Video

Video Russia-Japan Relations Cool as Putin Visits China for WWII Anniversary

Russian President Vladimir Putin is in Beijing for commemorations of the 70th anniversary of China's WWII victory over Japan. Putin is expected to visit Japan later this year, but tensions between Tokyo and Moscow over islands disputed since the war, and sanctions over Ukraine, could pour cold water on the plan. VOA's Daniel Schearf reports.
Video

Video Kurdish Fighters on IS Frontline Ready for Offensive

Finger on the trigger, the Kurdish Peshmerga soldier stared across the dust at a village taken over by Islamic State extremists. The Kurdistan’s Khazir frontline, just 45 minutes from the Islamic State stronghold of Mosul. And at this point, the militants were less than two kilometers away. VOA's Sharon Behn reports.
Video

Video Yemen ‘on Brink of Disaster’ as Medical Shortages Soar

Aid agencies warn Yemen is on the brink of humanitarian disaster – with up to half a million children facing severe malnutrition, and hospitals running out of basic medicines. There are fears Yemen's civil war could escalate as the coalition led by Saudi Arabia tries to drive back Houthi rebels, who seized control of much of the country earlier this year. Henry Ridgwell reports.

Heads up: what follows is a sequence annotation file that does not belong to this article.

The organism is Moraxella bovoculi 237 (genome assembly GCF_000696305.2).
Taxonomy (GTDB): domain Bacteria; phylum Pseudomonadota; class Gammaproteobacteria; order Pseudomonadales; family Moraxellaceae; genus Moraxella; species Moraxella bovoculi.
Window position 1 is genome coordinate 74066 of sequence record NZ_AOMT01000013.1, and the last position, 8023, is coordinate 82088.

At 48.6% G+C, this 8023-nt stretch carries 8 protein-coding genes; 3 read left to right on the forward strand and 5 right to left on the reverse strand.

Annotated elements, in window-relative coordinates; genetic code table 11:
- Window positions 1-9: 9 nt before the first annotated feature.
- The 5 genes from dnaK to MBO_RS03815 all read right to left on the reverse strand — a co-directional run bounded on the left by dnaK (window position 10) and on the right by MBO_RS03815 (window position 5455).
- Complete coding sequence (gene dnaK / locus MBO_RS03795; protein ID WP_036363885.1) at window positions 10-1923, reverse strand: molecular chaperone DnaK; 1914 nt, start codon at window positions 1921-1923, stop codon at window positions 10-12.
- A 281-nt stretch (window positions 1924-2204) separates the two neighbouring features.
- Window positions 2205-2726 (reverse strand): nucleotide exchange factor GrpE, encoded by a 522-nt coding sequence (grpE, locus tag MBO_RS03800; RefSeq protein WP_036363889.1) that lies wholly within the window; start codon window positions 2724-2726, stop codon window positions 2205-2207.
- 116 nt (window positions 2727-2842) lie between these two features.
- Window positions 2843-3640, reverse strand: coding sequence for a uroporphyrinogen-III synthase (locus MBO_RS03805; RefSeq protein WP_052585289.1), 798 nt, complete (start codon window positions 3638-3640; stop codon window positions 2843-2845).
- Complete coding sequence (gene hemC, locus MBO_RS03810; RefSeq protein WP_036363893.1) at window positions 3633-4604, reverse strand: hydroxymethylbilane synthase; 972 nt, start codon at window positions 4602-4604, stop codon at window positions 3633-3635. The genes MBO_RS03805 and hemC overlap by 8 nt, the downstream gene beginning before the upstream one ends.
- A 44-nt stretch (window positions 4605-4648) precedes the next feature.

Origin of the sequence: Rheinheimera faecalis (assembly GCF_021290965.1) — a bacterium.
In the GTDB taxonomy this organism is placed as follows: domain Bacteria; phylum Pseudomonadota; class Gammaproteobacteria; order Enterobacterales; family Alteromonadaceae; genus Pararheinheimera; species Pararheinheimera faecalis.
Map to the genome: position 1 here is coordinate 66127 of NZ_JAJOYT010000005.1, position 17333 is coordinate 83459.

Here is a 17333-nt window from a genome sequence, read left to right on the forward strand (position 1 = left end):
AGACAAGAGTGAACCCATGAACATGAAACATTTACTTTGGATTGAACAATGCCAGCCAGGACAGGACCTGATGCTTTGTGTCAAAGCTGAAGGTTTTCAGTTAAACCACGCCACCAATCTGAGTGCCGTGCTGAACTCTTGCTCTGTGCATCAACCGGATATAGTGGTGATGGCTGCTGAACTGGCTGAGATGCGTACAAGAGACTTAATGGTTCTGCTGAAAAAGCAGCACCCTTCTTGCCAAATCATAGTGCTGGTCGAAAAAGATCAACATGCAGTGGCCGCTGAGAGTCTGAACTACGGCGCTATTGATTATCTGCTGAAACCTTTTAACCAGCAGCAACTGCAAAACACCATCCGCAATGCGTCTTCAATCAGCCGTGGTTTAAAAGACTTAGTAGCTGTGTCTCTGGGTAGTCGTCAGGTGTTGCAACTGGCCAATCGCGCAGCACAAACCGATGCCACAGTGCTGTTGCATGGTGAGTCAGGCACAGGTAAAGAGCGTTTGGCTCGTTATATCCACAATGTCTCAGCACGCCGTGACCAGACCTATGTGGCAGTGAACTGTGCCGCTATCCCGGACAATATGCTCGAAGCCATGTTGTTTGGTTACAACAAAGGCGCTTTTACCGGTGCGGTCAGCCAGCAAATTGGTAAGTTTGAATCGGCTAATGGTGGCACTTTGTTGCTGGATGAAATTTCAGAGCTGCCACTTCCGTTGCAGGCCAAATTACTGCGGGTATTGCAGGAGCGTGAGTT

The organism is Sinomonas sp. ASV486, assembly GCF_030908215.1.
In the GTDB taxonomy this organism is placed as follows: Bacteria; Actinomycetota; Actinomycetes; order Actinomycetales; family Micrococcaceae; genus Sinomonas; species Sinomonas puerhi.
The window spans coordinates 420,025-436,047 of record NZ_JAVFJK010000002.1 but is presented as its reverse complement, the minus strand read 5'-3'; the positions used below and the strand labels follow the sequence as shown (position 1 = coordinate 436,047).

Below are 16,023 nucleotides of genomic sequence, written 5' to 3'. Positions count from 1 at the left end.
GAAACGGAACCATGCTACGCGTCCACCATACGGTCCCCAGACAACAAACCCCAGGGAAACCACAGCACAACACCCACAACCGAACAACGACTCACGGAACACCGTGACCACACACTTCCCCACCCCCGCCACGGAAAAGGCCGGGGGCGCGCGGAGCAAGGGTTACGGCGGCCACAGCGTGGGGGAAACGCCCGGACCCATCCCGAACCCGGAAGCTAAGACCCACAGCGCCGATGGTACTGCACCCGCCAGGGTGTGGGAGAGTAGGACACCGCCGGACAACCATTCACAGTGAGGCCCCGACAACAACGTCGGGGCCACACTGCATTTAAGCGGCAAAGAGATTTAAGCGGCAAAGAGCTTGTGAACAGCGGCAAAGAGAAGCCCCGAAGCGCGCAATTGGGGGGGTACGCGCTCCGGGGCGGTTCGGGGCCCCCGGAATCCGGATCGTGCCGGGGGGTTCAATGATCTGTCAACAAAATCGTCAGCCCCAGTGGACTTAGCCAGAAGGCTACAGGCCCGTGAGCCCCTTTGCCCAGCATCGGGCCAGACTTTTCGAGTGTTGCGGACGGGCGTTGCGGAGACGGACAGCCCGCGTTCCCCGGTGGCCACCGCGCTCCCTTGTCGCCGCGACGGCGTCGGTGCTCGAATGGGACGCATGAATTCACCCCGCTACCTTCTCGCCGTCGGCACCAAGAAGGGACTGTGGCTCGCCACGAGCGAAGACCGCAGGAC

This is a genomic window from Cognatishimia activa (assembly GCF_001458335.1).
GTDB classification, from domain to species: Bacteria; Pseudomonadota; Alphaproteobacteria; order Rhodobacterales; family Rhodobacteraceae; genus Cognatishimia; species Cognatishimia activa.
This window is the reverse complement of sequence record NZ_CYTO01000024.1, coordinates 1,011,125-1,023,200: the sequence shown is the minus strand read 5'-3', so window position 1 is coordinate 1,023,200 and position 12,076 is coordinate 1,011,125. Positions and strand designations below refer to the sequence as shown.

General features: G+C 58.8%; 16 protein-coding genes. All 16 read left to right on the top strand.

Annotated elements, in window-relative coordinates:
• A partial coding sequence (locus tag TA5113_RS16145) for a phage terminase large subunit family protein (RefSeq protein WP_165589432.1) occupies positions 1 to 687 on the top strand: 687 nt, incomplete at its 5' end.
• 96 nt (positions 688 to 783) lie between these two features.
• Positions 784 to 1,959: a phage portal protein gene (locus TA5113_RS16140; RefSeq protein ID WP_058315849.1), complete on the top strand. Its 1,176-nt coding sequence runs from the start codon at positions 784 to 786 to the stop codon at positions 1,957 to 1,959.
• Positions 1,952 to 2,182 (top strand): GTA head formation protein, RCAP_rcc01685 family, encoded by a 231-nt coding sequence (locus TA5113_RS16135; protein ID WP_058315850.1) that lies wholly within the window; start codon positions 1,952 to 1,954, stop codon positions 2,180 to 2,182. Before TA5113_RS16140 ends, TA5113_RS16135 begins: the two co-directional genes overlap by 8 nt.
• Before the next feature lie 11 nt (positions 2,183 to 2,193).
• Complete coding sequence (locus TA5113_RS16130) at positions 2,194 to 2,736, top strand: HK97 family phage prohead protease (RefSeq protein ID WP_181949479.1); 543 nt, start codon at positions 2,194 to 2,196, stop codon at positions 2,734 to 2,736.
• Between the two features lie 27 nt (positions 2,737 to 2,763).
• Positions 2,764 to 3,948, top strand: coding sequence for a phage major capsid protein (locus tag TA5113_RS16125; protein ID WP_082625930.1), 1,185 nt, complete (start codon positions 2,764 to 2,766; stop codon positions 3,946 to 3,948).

Video

Video Apps Helping Kenyan Businesses Stay Ahead of Counterfeiters

Counterfeit goods in Kenya cost the government as much as $1 billion each year in lost tax revenues. The fake goods also hurt entrepreneurs who find it hard to carve out a niche in the market and retain customers. But as Lenny Ruvaga reports from Nairobi, information technology is being used to try to beat the problem.
Video

Video Nobel Prize Winner Malala Talks to VOA

Nobel Peace Prize winner Malala Yousafzai met with VOA's Deewa service in Washington Sunday to talk about women’s rights and unveil a trailer for her new documentary. VOA's Katherine Gypson has more.